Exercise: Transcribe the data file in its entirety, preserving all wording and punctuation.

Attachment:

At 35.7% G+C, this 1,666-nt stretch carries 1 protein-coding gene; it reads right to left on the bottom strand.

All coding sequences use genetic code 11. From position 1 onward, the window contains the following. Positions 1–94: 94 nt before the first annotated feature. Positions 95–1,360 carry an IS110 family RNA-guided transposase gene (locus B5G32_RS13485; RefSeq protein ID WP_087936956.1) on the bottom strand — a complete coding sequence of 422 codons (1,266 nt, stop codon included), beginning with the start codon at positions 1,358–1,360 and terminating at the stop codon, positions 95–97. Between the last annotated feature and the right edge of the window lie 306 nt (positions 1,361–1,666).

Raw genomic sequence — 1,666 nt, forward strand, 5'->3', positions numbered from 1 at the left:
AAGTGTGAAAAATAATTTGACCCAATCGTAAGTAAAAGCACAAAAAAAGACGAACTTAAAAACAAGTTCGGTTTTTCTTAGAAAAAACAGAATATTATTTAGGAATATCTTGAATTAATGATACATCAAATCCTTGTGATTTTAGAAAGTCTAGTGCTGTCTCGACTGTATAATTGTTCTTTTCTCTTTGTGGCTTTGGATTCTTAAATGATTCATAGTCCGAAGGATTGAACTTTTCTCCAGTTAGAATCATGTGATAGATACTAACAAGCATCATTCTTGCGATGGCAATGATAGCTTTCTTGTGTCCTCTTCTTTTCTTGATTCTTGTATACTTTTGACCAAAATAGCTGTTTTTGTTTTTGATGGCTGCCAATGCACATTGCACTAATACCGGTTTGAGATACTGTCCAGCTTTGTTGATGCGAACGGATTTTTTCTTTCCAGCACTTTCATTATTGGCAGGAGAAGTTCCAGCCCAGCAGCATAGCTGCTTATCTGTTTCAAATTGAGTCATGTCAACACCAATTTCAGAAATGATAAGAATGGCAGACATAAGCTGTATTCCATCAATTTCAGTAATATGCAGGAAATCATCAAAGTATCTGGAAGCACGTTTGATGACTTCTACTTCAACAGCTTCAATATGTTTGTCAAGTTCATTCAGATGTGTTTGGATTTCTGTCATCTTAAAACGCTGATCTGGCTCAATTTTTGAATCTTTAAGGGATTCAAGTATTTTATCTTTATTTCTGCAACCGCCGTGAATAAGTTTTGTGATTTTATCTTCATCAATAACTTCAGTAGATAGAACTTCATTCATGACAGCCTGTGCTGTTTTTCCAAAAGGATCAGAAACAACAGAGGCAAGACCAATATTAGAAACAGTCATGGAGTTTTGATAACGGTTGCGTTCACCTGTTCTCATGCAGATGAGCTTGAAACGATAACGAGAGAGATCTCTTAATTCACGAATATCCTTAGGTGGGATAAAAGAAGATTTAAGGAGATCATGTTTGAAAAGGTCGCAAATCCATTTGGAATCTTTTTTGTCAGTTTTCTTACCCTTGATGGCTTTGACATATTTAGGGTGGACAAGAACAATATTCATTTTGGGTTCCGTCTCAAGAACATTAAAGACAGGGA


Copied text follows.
At 35.7% G+C, this 1,666-nt stretch carries 1 protein-coding gene; it reads right to left on the bottom strand.

All coding sequences use genetic code 11. From position 1 onward, the window contains the following. Positions 1–94: 94 nt before the first annotated feature. Positions 95–1,360 carry an IS110 family RNA-guided transposase gene (locus B5G32_RS13485; RefSeq protein ID WP_087936956.1) on the bottom strand — a complete coding sequence of 422 codons (1,266 nt, stop codon included), beginning with the start codon at positions 1,358–1,360 and terminating at the stop codon, positions 95–97. Between the last annotated feature and the right edge of the window lie 306 nt (positions 1,361–1,666).

Raw genomic sequence — 1,666 nt, forward strand, 5'->3', positions numbered from 1 at the left:
AAGTGTGAAAAATAATTTGACCCAATCGTAAGTAAAAGCACAAAAAAAGACGAACTTAAAAACAAGTTCGGTTTTTCTTAGAAAAAACAGAATATTATTTAGGAATATCTTGAATTAATGATACATCAAATCCTTGTGATTTTAGAAAGTCTAGTGCTGTCTCGACTGTATAATTGTTCTTTTCTCTTTGTGGCTTTGGATTCTTAAATGATTCATAGTCCGAAGGATTGAACTTTTCTCCAGTTAGAATCATGTGATAGATACTAACAAGCATCATTCTTGCGATGGCAATGATAGCTTTCTTGTGTCCTCTTCTTTTCTTGATTCTTGTATACTTTTGACCAAAATAGCTGTTTTTGTTTTTGATGGCTGCCAATGCACATTGCACTAATACCGGTTTGAGATACTGTCCAGCTTTGTTGATGCGAACGGATTTTTTCTTTCCAGCACTTTCATTATTGGCAGGAGAAGTTCCAGCCCAGCAGCATAGCTGCTTATCTGTTTCAAATTGAGTCATGTCAACACCAATTTCAGAAATGATAAGAATGGCAGACATAAGCTGTATTCCATCAATTTCAGTAATATGCAGGAAATCATCAAAGTATCTGGAAGCACGTTTGATGACTTCTACTTCAACAGCTTCAATATGTTTGTCAAGTTCATTCAGATGTGTTTGGATTTCTGTCATCTTAAAACGCTGATCTGGCTCAATTTTTGAATCTTTAAGGGATTCAAGTATTTTATCTTTATTTCTGCAACCGCCGTGAATAAGTTTTGTGATTTTATCTTCATCAATAACTTCAGTAGATAGAACTTCATTCATGACAGCCTGTGCTGTTTTTCCAAAAGGATCAGAAACAACAGAGGCAAGACCAATATTAGAAACAGTCATGGAGTTTTGATAACGGTTGCGTTCACCTGTTCTCATGCAGATGAGCTTGAAACGATAACGAGAGAGATCTCTTAATTCACGAATATCCTTAGGTGGGATAAAAGAAGATTTAAGGAGATCATGTTTGAAAAGGTCGCAAATCCATTTGGAATCTTTTTTGTCAGTTTTCTTACCCTTGATGGCTTTGACATATTTAGGGTGGACAAGAACAATATTCATTTTGGGTTCCGTCTCAAGAACATTAAAGACAGGGA